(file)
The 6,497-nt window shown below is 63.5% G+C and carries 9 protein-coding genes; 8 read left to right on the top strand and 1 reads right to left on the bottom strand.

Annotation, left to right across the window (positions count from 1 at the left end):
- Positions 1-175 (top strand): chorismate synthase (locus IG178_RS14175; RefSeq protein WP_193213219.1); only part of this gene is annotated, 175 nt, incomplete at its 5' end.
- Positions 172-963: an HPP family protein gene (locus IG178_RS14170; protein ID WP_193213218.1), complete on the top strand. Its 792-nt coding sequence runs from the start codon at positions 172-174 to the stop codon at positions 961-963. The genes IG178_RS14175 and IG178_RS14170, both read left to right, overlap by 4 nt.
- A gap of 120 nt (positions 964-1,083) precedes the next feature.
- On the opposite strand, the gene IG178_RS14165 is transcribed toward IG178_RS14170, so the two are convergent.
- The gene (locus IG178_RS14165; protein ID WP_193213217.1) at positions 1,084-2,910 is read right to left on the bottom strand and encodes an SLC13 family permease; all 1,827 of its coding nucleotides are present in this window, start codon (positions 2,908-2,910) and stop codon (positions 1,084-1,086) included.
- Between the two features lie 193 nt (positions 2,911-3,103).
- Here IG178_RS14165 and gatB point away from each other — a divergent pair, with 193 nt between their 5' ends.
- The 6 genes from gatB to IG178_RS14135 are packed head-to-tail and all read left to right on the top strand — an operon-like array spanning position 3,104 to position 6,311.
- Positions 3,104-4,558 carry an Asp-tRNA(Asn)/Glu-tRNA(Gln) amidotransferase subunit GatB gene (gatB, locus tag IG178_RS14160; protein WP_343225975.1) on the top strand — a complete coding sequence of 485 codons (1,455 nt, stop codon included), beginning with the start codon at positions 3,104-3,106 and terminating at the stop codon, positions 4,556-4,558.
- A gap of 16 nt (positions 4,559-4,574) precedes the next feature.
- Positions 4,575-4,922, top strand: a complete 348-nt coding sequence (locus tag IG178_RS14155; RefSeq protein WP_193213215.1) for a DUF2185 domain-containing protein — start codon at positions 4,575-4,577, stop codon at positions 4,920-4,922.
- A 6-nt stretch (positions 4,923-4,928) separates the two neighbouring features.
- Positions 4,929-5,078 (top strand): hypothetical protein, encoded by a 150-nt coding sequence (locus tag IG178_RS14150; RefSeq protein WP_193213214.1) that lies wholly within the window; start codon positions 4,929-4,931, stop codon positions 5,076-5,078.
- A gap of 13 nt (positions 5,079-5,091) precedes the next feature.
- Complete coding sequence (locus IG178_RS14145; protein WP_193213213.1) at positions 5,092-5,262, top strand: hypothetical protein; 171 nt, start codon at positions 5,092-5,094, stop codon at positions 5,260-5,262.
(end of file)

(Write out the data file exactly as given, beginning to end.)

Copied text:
The 6,497-nt window shown below is 63.5% G+C and carries 9 protein-coding genes; 8 read left to right on the top strand and 1 reads right to left on the bottom strand.

Annotation, left to right across the window (positions count from 1 at the left end):
- Positions 1-175 (top strand): chorismate synthase (locus IG178_RS14175; RefSeq protein WP_193213219.1); only part of this gene is annotated, 175 nt, incomplete at its 5' end.
- Positions 172-963: an HPP family protein gene (locus IG178_RS14170; protein ID WP_193213218.1), complete on the top strand. Its 792-nt coding sequence runs from the start codon at positions 172-174 to the stop codon at positions 961-963. The genes IG178_RS14175 and IG178_RS14170, both read left to right, overlap by 4 nt.
- A gap of 120 nt (positions 964-1,083) precedes the next feature.
- On the opposite strand, the gene IG178_RS14165 is transcribed toward IG178_RS14170, so the two are convergent.
- The gene (locus IG178_RS14165; protein ID WP_193213217.1) at positions 1,084-2,910 is read right to left on the bottom strand and encodes an SLC13 family permease; all 1,827 of its coding nucleotides are present in this window, start codon (positions 2,908-2,910) and stop codon (positions 1,084-1,086) included.
- Between the two features lie 193 nt (positions 2,911-3,103).
- Here IG178_RS14165 and gatB point away from each other — a divergent pair, with 193 nt between their 5' ends.
- The 6 genes from gatB to IG178_RS14135 are packed head-to-tail and all read left to right on the top strand — an operon-like array spanning position 3,104 to position 6,311.
- Positions 3,104-4,558 carry an Asp-tRNA(Asn)/Glu-tRNA(Gln) amidotransferase subunit GatB gene (gatB, locus tag IG178_RS14160; protein WP_343225975.1) on the top strand — a complete coding sequence of 485 codons (1,455 nt, stop codon included), beginning with the start codon at positions 3,104-3,106 and terminating at the stop codon, positions 4,556-4,558.
- A gap of 16 nt (positions 4,559-4,574) precedes the next feature.
- Positions 4,575-4,922, top strand: a complete 348-nt coding sequence (locus tag IG178_RS14155; RefSeq protein WP_193213215.1) for a DUF2185 domain-containing protein — start codon at positions 4,575-4,577, stop codon at positions 4,920-4,922.
- A 6-nt stretch (positions 4,923-4,928) separates the two neighbouring features.
- Positions 4,929-5,078 (top strand): hypothetical protein, encoded by a 150-nt coding sequence (locus tag IG178_RS14150; RefSeq protein WP_193213214.1) that lies wholly within the window; start codon positions 4,929-4,931, stop codon positions 5,076-5,078.
- A gap of 13 nt (positions 5,079-5,091) precedes the next feature.
- Complete coding sequence (locus IG178_RS14145; protein WP_193213213.1) at positions 5,092-5,262, top strand: hypothetical protein; 171 nt, start codon at positions 5,092-5,094, stop codon at positions 5,260-5,262.